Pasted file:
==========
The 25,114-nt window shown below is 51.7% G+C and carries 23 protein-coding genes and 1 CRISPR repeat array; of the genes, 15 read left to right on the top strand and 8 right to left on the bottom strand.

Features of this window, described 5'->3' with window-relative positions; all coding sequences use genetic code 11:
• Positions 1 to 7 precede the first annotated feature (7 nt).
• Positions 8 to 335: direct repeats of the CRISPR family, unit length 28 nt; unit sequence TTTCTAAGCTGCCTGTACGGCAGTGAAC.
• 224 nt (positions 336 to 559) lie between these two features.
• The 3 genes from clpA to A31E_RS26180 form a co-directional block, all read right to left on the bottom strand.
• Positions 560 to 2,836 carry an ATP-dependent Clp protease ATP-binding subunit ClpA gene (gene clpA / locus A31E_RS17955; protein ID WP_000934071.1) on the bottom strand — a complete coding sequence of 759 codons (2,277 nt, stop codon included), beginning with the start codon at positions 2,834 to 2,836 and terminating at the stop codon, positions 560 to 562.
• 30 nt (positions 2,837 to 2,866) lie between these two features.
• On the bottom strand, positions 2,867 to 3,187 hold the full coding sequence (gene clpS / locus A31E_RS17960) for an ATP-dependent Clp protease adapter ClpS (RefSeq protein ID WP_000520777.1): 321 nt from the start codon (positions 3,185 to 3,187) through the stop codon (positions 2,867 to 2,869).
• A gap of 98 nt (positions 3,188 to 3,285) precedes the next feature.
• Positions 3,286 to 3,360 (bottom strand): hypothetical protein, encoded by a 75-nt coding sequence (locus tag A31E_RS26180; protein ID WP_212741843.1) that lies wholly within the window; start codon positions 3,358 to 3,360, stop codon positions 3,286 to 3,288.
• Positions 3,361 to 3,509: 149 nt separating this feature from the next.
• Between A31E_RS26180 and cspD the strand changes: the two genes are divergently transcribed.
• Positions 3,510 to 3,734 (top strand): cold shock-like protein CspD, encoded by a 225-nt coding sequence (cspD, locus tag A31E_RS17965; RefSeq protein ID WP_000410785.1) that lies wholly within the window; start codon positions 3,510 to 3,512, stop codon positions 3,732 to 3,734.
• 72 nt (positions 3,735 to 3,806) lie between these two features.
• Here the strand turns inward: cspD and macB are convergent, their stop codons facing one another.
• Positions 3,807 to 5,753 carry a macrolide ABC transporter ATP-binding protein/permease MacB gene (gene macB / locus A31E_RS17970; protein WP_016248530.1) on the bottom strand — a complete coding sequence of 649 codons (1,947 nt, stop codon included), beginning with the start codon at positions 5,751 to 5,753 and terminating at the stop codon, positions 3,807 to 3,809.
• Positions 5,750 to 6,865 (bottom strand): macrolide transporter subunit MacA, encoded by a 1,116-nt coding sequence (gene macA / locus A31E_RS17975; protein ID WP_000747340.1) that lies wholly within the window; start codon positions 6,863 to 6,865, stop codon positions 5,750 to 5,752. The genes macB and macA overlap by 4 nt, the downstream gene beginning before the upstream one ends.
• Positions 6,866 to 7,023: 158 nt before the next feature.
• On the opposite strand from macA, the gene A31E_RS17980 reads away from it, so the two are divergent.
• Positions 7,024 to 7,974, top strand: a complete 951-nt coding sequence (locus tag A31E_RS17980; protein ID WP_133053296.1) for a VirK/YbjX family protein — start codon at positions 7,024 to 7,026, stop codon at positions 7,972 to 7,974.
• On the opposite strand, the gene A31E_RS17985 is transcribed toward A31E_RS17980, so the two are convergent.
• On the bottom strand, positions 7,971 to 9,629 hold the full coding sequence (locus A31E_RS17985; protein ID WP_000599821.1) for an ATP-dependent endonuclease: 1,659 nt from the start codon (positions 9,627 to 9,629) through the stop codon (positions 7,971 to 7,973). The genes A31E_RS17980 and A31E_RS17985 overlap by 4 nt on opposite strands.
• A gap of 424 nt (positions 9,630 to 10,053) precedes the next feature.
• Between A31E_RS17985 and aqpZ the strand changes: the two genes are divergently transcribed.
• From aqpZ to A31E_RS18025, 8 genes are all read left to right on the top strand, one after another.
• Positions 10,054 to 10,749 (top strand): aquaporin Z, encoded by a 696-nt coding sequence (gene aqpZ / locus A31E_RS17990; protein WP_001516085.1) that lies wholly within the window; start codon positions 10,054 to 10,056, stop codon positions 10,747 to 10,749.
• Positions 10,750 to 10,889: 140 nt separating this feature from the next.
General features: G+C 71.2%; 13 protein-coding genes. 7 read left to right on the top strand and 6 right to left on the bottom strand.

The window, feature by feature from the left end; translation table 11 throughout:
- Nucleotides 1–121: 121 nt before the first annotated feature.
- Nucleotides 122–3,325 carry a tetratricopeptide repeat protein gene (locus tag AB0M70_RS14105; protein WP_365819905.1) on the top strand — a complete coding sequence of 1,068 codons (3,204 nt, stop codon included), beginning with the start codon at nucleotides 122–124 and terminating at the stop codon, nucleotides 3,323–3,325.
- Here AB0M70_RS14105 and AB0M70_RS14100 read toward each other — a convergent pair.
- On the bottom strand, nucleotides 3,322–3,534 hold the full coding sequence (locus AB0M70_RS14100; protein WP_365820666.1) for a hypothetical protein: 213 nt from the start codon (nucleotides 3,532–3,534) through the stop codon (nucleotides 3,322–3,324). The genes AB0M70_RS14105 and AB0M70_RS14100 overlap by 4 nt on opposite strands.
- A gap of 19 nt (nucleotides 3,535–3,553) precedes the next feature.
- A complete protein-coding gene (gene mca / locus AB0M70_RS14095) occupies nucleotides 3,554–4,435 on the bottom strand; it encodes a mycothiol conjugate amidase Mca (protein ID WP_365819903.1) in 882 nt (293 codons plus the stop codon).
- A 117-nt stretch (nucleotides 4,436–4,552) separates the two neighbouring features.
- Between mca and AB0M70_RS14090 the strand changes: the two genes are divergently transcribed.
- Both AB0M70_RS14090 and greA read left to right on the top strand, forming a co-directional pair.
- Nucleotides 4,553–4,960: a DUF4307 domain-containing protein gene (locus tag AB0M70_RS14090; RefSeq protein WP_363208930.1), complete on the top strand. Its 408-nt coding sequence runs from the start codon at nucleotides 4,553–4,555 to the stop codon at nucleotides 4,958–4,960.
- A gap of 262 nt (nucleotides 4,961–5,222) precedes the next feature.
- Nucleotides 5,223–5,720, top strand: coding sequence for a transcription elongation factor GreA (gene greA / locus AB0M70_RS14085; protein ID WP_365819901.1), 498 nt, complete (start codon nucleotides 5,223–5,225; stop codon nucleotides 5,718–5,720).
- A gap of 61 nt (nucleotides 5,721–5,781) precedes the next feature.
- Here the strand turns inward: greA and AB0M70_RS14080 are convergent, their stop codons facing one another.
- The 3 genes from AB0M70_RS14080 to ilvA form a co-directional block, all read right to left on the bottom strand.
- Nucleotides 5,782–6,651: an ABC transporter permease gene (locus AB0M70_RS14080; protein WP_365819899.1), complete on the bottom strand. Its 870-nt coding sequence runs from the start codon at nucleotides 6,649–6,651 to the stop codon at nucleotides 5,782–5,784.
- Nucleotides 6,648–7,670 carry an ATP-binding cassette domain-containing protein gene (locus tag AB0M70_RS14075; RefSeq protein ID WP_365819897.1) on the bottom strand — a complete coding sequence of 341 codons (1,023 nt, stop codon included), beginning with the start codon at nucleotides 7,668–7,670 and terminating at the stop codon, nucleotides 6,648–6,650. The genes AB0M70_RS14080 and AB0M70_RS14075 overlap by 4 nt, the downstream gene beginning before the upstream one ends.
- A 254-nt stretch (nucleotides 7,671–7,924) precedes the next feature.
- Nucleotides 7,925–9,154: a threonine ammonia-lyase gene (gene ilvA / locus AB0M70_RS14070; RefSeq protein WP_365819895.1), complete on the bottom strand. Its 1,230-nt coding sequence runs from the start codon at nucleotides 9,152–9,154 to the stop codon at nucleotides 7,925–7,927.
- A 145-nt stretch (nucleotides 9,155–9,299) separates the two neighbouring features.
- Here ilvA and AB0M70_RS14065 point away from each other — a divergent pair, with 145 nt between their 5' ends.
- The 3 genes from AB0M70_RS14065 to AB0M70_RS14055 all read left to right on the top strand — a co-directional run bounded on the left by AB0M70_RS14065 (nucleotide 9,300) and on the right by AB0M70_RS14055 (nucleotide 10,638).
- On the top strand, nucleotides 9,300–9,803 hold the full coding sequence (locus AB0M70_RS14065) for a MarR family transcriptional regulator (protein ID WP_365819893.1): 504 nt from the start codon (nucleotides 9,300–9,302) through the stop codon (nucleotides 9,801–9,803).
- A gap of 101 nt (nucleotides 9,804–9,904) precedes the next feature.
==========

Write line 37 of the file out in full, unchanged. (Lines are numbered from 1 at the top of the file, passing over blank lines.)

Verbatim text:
- A 117-nt stretch (nucleotides 4,436–4,552) separates the two neighbouring features.